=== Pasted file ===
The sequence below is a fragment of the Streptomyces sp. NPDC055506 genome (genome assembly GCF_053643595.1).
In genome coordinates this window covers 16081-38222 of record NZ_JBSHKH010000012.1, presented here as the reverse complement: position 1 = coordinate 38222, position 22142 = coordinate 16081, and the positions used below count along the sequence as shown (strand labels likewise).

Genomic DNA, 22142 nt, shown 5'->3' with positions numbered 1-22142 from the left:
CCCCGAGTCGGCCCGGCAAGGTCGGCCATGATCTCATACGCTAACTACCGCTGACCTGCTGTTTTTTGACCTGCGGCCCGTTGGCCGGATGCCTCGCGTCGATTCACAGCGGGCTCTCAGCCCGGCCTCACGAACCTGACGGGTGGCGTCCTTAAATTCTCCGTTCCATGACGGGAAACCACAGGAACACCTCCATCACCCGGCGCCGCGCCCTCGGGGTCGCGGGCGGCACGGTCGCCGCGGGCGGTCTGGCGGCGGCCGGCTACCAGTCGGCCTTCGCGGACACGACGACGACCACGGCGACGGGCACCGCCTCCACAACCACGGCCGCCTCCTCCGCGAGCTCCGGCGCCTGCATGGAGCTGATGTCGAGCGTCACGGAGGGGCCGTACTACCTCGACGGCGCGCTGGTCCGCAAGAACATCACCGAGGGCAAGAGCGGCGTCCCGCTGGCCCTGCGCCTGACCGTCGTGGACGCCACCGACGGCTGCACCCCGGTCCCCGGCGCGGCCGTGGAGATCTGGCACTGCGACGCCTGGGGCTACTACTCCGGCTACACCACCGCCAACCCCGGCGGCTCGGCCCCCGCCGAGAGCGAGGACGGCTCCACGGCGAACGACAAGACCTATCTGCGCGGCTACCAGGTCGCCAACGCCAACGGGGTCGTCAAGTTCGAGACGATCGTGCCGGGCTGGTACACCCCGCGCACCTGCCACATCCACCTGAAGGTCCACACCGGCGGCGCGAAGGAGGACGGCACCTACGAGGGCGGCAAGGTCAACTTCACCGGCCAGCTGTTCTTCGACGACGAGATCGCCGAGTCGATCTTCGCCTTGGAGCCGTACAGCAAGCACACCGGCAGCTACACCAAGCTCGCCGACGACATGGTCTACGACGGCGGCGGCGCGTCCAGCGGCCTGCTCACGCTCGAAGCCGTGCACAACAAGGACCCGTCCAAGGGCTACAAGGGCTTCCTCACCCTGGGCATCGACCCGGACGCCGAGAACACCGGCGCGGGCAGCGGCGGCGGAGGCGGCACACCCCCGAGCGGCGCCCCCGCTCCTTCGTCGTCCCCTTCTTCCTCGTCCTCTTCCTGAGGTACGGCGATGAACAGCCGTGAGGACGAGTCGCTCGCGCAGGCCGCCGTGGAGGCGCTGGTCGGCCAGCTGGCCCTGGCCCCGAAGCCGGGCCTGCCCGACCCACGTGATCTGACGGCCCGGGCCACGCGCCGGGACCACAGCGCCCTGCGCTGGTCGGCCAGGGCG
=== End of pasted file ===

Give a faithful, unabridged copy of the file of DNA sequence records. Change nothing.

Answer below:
The sequence below is a fragment of the Streptomyces sp. NPDC055506 genome (genome assembly GCF_053643595.1).
In genome coordinates this window covers 16081-38222 of record NZ_JBSHKH010000012.1, presented here as the reverse complement: position 1 = coordinate 38222, position 22142 = coordinate 16081, and the positions used below count along the sequence as shown (strand labels likewise).

Genomic DNA, 22142 nt, shown 5'->3' with positions numbered 1-22142 from the left:
CCCCGAGTCGGCCCGGCAAGGTCGGCCATGATCTCATACGCTAACTACCGCTGACCTGCTGTTTTTTGACCTGCGGCCCGTTGGCCGGATGCCTCGCGTCGATTCACAGCGGGCTCTCAGCCCGGCCTCACGAACCTGACGGGTGGCGTCCTTAAATTCTCCGTTCCATGACGGGAAACCACAGGAACACCTCCATCACCCGGCGCCGCGCCCTCGGGGTCGCGGGCGGCACGGTCGCCGCGGGCGGTCTGGCGGCGGCCGGCTACCAGTCGGCCTTCGCGGACACGACGACGACCACGGCGACGGGCACCGCCTCCACAACCACGGCCGCCTCCTCCGCGAGCTCCGGCGCCTGCATGGAGCTGATGTCGAGCGTCACGGAGGGGCCGTACTACCTCGACGGCGCGCTGGTCCGCAAGAACATCACCGAGGGCAAGAGCGGCGTCCCGCTGGCCCTGCGCCTGACCGTCGTGGACGCCACCGACGGCTGCACCCCGGTCCCCGGCGCGGCCGTGGAGATCTGGCACTGCGACGCCTGGGGCTACTACTCCGGCTACACCACCGCCAACCCCGGCGGCTCGGCCCCCGCCGAGAGCGAGGACGGCTCCACGGCGAACGACAAGACCTATCTGCGCGGCTACCAGGTCGCCAACGCCAACGGGGTCGTCAAGTTCGAGACGATCGTGCCGGGCTGGTACACCCCGCGCACCTGCCACATCCACCTGAAGGTCCACACCGGCGGCGCGAAGGAGGACGGCACCTACGAGGGCGGCAAGGTCAACTTCACCGGCCAGCTGTTCTTCGACGACGAGATCGCCGAGTCGATCTTCGCCTTGGAGCCGTACAGCAAGCACACCGGCAGCTACACCAAGCTCGCCGACGACATGGTCTACGACGGCGGCGGCGCGTCCAGCGGCCTGCTCACGCTCGAAGCCGTGCACAACAAGGACCCGTCCAAGGGCTACAAGGGCTTCCTCACCCTGGGCATCGACCCGGACGCCGAGAACACCGGCGCGGGCAGCGGCGGCGGAGGCGGCACACCCCCGAGCGGCGCCCCCGCTCCTTCGTCGTCCCCTTCTTCCTCGTCCTCTTCCTGAGGTACGGCGATGAACAGCCGTGAGGACGAGTCGCTCGCGCAGGCCGCCGTGGAGGCGCTGGTCGGCCAGCTGGCCCTGGCCCCGAAGCCGGGCCTGCCCGACCCACGTGATCTGACGGCCCGGGCCACGCGCCGGGACCACAGCGCCCTGCGCTGGTCGGCCAGGGCG